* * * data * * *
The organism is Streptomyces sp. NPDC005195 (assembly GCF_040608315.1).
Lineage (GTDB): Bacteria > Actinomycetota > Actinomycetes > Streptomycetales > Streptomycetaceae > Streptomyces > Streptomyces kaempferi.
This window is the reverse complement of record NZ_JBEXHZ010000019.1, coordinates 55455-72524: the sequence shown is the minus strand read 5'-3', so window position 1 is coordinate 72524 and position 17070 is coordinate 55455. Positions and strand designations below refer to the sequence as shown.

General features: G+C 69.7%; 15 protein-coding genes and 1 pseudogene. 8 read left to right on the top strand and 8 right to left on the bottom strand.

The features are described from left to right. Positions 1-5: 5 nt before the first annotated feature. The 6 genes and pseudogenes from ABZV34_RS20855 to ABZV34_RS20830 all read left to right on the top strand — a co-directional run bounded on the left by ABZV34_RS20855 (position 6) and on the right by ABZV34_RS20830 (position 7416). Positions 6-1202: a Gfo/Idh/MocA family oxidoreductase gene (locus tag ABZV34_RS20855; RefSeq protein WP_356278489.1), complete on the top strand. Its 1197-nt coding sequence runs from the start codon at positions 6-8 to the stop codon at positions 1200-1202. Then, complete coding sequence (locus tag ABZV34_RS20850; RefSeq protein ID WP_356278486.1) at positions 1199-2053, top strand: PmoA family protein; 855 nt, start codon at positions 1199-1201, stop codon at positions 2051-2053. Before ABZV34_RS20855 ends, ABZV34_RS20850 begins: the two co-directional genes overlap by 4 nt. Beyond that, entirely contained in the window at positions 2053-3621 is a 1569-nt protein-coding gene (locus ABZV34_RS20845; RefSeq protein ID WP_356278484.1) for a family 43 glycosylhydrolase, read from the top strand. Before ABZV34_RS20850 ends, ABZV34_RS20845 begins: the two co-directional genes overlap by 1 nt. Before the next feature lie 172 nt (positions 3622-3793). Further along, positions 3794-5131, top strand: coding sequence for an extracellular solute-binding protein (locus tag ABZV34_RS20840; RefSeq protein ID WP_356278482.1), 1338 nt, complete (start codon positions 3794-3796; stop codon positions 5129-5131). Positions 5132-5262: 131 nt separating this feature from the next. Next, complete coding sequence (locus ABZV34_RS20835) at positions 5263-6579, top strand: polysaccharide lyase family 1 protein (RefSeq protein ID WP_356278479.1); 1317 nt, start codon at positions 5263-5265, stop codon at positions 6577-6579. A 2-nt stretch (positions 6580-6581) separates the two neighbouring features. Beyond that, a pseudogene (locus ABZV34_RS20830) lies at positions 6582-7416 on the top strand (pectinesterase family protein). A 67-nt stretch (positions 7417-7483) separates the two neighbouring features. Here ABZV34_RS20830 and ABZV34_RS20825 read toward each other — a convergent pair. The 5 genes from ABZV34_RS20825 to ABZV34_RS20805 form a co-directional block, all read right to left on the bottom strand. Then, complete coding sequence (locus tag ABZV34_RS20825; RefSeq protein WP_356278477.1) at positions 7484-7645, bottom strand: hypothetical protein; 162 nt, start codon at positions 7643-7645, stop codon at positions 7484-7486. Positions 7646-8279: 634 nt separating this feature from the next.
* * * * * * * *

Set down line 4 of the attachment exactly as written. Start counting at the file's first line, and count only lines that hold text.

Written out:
General features: G+C 69.7%; 15 protein-coding genes and 1 pseudogene. 8 read left to right on the top strand and 8 right to left on the bottom strand.